Monday, October 8, 2012

John 19:31-42

Proving the death of Jesus would be crucial to the power of the Resurrection. Had Christ not died, but merely passed out on the cross, then just woke up three days later, the sacrifice would not have been made and we would still be dead in our sin. So, these final verses in John 20 are crucial.

With the Sabbath approaching, the Jewish leaders wished to get finish this execution and have the bodies removed. So they asked that the legs of the thieves and Jesus be broken to hasten their deaths. With broken legs, they would be unable to push up to get a breath. The soldiers indeed broke the legs of the thieves, but not Jesus‘ legs:

But when they came to Jesus and found that he was already dead, they did not break his legs.Instead, one of the soldiers pierced Jesus’ side with a spear, bringing a sudden flow of blood and water. The man who saw it has given testimony, and his testimony is true. He knows that he tells the truth, and he testifies so that you also may believe. These things happened so that the scripture would be fulfilled: “Not one of his bones will be broken,” and, as another scripture says, “They will look on the one they have pierced.” (John 19:34-37)

Notice that John insists that this is a true testimony, his eyewitness testimony, given so that you may believe.

Then, two respected Jewish religious leaders, Joseph of Arimathea and Nicodemus, appeared, risking their status and reputations, to take care of the burial of Jesus. They wrapped Jesus’ body in linen and spices (weighing 75 pounds). They laid Him in a new tomb.

Jon Courson points out here that on the Jewish holy day - Yom Kippur, the Day of Atonement - the high priest took off his priestly robes and put on a robe of linen (like the linen that wrapped Jesus) and went into the Holy of Holies to sprinkle blood on the mercy seat. If the priest had gone in while defiled himself, he would instantly die, so he went in with a rope tied around his waist, so he could be pulled out if necessary! If he came out alive, then the people rejoiced, because they knew the sacrifice had been accepted and they were forgiven for another year.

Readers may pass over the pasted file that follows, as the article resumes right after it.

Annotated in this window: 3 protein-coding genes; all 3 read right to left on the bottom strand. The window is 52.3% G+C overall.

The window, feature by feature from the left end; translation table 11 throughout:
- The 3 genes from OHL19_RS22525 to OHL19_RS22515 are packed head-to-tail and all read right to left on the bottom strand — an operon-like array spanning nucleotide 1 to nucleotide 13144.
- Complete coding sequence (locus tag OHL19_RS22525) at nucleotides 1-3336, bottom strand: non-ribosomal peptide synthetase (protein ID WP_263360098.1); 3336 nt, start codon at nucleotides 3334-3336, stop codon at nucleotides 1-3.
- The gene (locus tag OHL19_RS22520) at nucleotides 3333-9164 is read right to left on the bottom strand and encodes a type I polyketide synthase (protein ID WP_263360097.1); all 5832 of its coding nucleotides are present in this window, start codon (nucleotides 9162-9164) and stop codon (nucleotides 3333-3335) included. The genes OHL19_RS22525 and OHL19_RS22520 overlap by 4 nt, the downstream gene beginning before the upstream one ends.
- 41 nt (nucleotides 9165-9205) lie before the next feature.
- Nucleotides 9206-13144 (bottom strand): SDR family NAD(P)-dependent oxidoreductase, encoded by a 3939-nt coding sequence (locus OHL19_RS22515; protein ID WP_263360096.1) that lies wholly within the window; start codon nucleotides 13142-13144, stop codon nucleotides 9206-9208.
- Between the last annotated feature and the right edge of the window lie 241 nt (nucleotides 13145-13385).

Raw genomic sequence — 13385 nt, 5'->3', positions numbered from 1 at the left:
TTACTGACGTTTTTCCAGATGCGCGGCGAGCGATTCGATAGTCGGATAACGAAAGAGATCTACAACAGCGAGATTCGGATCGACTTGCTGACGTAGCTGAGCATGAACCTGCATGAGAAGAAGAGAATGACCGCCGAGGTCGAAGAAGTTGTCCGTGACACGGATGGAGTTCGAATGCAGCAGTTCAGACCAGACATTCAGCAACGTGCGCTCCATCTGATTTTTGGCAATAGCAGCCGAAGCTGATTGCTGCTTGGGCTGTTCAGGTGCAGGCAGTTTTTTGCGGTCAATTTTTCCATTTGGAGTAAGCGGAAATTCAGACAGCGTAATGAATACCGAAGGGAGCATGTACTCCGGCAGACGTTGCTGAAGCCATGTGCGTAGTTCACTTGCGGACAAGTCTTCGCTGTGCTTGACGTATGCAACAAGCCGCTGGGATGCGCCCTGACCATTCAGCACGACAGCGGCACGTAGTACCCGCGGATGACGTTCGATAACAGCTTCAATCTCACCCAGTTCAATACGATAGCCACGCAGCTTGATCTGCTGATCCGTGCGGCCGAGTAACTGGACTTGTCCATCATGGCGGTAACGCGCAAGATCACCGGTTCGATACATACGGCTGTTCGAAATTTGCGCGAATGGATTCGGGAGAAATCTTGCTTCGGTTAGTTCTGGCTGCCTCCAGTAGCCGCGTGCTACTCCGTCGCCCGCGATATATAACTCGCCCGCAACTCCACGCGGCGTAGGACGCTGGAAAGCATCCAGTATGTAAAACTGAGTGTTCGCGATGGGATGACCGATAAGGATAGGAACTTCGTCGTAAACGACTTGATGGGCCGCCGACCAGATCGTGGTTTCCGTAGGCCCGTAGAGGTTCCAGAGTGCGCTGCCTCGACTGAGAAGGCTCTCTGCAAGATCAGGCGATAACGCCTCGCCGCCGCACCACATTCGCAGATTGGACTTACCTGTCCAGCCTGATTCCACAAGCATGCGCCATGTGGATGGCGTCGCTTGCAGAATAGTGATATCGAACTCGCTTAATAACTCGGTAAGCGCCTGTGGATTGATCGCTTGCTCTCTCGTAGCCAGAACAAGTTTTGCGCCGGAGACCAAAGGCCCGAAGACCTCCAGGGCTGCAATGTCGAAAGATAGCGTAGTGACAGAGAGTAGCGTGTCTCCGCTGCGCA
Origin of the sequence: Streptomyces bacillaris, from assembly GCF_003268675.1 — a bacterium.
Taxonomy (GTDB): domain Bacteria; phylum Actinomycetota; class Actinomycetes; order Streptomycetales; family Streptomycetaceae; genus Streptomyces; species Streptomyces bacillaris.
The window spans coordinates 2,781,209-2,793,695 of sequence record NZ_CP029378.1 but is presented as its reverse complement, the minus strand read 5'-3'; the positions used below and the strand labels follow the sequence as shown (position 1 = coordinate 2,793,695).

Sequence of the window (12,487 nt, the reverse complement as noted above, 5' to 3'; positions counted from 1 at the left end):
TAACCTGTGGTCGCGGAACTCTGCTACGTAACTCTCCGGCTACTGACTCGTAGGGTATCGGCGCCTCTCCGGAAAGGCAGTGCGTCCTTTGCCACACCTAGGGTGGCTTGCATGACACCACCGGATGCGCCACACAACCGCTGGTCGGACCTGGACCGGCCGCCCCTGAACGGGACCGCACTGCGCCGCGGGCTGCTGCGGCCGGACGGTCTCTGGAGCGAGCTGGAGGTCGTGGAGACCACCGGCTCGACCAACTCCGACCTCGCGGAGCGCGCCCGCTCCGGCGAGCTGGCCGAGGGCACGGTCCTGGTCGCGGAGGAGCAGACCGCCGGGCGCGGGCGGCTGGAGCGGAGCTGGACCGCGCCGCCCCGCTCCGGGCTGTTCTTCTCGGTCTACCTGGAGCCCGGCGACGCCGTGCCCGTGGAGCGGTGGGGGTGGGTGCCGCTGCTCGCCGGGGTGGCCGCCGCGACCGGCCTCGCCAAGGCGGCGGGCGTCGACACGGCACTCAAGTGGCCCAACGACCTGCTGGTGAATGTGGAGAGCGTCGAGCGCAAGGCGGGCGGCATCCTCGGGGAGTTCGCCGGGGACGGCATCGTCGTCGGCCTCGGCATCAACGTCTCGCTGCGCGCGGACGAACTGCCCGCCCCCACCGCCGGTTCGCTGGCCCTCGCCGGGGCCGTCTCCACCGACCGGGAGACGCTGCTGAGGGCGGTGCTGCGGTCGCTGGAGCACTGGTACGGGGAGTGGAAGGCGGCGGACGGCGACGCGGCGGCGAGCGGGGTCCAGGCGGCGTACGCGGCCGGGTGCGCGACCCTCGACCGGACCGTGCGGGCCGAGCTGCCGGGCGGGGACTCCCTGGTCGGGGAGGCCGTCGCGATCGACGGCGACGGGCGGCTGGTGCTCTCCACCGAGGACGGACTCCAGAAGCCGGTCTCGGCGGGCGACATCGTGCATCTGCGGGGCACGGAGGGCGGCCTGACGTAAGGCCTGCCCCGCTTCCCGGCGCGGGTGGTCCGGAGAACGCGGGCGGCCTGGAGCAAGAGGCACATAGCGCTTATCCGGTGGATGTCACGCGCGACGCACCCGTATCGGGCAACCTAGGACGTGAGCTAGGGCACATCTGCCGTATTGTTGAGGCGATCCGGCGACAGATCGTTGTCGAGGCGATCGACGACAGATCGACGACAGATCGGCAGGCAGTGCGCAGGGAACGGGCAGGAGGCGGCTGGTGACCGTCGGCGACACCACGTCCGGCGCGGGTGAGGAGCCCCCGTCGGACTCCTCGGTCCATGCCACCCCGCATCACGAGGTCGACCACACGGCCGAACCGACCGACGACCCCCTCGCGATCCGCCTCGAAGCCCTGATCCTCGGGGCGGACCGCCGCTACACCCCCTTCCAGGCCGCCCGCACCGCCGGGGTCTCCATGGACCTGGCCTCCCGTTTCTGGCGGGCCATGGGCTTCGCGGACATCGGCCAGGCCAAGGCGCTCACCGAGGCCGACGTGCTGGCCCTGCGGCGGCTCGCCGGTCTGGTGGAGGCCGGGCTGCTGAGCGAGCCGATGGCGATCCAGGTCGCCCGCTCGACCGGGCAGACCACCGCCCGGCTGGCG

Courson writes, “Here, our great High Priest, Jesus Christ, is inside the tomb. Would He emerge? Did the sacrifice work? Are we free? Only if He came out among the people as He had prophesied could there truly be celebration and could we know that our sins are forgiven - not just for one year, but forever.” (Courson, Application Commentary: New Testament, P. 590)

Tomorrow we will visit the tomb with Mary Magdalene, Peter, and John. I can’t wait!  

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